A number of eschatological beliefs predicted the world would end on December 21, 2012 — the last day of the 5,125-year Mayan calendar. In preparation for the apocalypse, survivalists turned to YouTube to learn how to best live off-grid, while conspiracy theorists flocked to the French village of Bugarach to access a mountain thought to be the landing site of a UFO that would rescue them from disaster. In Taipei, art student Pin Chun Kuo was far more accepting of her fate, and settled on photography as the medium for her salvation.
“People kept telling me that artists are never recognized until after they’re dead,” she says. So on January 1, 2012, Pin — an installation artist whose work explores the relationship between pop culture, contemporary society and modern technology — picked up a polaroid camera and took her first self-portrait. It was an ominous shot, lit by the reflective vest of a street cleaner outside Taiwan’s Presidential Office Building, at twilight. For the rest of the year, she took a picture each day, dressed in maximalist costumes to complement the environments she found herself — a pair of fruit and vegetable printed tights for a kitchen portrait, and a rainbow jumper worn outside the graphic walls of the Guandu Temple.
When December came and went without catastrophe (no black hole emerged at the centre of the galaxy nor did the Earth collide with the mythical planet Nibiru), Pin decided to continue the project, “until the real doomsday finally comes or I die,” she says. “As time went by, I have become more and more proficient with the compositions and the colour of the photos.” The series that emerged from all of Pin’s polaroids is as much a personal diary, as it is a sociopolitical commentary on life in Taiwan.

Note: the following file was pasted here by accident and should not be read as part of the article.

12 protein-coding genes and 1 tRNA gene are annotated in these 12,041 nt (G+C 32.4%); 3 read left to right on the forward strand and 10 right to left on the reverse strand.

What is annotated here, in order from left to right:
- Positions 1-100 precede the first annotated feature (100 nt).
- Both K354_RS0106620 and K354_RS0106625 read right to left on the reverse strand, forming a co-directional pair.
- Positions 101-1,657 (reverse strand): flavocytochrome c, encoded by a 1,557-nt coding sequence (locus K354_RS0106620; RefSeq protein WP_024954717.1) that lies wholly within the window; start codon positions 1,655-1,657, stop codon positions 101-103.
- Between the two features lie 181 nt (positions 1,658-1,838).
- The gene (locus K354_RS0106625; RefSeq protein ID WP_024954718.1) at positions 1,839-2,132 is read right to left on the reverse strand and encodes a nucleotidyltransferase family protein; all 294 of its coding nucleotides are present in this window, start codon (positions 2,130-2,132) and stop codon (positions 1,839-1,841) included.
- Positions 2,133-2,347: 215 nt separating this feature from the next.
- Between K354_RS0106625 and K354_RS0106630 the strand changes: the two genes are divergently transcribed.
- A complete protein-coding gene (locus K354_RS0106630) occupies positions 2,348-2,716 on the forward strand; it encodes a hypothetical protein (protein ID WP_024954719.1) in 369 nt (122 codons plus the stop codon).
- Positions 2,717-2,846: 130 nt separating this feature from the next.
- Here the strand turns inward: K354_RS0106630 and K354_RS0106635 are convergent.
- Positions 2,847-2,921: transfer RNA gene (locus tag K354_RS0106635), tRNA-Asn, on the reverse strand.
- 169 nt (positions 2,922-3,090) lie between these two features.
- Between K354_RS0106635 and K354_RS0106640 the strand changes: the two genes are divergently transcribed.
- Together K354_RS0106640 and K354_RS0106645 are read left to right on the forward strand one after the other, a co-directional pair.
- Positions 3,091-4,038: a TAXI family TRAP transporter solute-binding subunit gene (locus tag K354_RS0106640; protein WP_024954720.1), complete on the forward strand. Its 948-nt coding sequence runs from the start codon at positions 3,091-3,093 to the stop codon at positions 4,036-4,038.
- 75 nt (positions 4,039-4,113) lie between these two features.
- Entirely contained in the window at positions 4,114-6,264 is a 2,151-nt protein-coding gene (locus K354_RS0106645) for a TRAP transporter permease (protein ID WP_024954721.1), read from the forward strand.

In March 2014, hundreds of student protesters took over Taiwan’s national legislature for three weeks to oppose a proposed free trade agreement with China, which they believed would hurt the country’s economy and leave it open to political pressure from Beijing. Named Taiwan’s Sunflower Movement, after the thousands of sunflowers that were donated to the front lines of the protest by a local florist, the movement joined a wave of youth-led protests across Asia, where activists have fought against repression and brutal crackdowns on civil liberties and human rights.
After joining the crowds that had gathered outside the legislature, Pin began to incorporate politics into her polaroids (her April 10, 2014 self-portrait was taken in front of the armed police deployed to keep the students at bay). Although always with a side of the dark humour she admires in her favourite artists: the French conceptual artist Sophie Calle, and the work of the Tokyo-based art collective Chim Pom, whose multi-disciplinary practice responds to contemporary social issues. “I don’t think I’m an aggressive activist,” she says. “But I care about political issues in my way, using art to deliver messages.” Highlighting issues that are close to her heart, Pin’s portraits are taken in front of signs that advocate for change to Taiwan’s high school curriculum, at election rallies, on fallen advertisements and at a recycling plant for plastic.